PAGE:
While they were visiting the topic did turn to infertility and going through treatments. We compared notes and swapped horror stories about progesterone in oil (PIO) shots. I shared the time I had hit a vein (or something) with the needle and blood shot out of the hole on my ass; she shared how she had to have an infected subcutaneous mass, which was most likely due to her PIO shots, surgically removed from her ass. She won that “Which Sucks More” contest. We went on to compare costs, the number of eggs retrieved and transferred, protocol, etc., etc. Dee and her husband are now considering adoption and overseas surrogacy.

After they left, Sparring Partner told me that our conversation had brought up a lot of unpleasant memories for him. Things he admits he had forgotten about. Was glad to have forgotten. I can’t say I blame him.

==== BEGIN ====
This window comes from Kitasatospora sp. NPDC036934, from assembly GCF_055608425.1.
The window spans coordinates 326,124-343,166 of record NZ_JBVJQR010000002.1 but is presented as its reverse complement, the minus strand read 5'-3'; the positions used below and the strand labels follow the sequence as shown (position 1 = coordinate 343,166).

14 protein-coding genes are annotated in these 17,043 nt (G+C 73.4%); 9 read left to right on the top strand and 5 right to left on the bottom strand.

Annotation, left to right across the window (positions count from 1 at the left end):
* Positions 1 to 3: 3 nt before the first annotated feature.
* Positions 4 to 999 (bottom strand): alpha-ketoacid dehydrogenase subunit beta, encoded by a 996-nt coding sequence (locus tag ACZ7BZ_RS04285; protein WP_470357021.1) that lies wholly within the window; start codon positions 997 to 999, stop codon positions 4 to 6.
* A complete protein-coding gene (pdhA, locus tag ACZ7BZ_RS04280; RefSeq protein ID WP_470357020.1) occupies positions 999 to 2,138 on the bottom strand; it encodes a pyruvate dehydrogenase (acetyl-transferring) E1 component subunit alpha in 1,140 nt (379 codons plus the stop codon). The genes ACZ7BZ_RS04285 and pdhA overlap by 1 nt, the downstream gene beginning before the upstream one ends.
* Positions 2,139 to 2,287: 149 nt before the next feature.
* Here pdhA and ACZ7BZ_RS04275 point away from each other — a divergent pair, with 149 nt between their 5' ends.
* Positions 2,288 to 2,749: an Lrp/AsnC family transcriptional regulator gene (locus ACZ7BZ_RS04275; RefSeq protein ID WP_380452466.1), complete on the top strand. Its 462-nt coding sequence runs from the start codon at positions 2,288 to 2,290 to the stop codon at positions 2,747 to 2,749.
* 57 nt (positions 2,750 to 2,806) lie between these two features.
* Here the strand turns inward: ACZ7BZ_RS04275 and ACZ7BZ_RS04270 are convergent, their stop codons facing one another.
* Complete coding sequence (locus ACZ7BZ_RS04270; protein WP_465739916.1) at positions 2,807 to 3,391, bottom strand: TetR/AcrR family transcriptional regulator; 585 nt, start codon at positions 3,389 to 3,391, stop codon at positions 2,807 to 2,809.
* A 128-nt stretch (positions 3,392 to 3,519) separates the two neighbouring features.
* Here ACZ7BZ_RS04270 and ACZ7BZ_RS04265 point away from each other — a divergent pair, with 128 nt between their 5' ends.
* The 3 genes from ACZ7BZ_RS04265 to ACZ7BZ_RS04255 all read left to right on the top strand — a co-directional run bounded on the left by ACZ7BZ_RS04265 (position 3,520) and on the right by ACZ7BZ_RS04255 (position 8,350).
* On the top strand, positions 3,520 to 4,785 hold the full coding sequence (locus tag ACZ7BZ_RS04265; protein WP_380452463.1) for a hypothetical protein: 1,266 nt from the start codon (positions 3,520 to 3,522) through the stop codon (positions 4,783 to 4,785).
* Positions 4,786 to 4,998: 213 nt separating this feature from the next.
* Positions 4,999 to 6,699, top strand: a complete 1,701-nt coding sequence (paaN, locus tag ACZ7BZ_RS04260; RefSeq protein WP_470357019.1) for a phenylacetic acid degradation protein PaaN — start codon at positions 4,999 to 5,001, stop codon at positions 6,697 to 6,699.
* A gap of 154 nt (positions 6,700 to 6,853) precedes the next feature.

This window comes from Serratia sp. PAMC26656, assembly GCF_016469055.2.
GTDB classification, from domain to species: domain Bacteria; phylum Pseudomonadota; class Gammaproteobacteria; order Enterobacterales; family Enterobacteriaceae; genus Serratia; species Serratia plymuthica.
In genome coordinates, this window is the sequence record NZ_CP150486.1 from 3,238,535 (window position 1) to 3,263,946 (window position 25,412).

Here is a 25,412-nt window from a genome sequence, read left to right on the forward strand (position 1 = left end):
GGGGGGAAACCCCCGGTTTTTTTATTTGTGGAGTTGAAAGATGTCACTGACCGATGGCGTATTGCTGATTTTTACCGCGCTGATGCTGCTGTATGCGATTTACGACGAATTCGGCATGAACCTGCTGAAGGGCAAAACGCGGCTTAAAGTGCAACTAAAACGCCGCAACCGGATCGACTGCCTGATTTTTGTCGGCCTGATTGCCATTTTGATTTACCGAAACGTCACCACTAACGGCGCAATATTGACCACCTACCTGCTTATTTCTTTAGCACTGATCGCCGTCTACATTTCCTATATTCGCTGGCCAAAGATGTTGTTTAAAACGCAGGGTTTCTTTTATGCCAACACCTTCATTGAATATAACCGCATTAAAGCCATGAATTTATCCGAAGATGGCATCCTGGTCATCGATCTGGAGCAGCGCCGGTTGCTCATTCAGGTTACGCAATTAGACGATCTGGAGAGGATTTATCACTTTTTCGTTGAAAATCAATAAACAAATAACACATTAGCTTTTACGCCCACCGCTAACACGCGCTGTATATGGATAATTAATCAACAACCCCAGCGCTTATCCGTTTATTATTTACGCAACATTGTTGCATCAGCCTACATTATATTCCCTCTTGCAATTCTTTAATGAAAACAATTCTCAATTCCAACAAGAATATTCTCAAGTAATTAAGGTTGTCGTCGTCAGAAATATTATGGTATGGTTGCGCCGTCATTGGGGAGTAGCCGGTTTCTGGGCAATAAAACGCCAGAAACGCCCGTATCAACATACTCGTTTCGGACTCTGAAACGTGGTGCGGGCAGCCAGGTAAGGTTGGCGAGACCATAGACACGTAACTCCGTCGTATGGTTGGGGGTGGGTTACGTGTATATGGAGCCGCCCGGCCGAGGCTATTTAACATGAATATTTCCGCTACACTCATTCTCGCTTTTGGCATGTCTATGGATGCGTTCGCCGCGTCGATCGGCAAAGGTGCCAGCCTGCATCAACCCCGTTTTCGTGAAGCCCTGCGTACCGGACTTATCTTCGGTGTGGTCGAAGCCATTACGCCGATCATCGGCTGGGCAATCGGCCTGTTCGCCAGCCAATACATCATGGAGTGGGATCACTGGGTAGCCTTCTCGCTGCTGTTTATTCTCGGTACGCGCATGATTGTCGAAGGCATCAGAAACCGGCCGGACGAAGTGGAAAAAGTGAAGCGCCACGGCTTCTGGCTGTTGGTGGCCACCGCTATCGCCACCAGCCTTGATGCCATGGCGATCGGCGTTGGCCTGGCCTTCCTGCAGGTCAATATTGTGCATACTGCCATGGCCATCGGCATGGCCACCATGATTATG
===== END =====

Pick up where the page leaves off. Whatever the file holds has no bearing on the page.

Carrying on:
These are not things I think about every day. Not any more, and for that you have no idea how relieved we both are. My life revolved around infertility and miscarriages from November 2004 until July 2008, just a little over four years. For some, a very short time; for others? An unimaginable waste of time and energy. Reading posts from my old blog always brings back very painful memories. Some so painful, I wonder how in the world could I have forgotten them until the moment I read those words again. Forgotten is probably not the best word for it: Repressed is more accurate, don’t you think?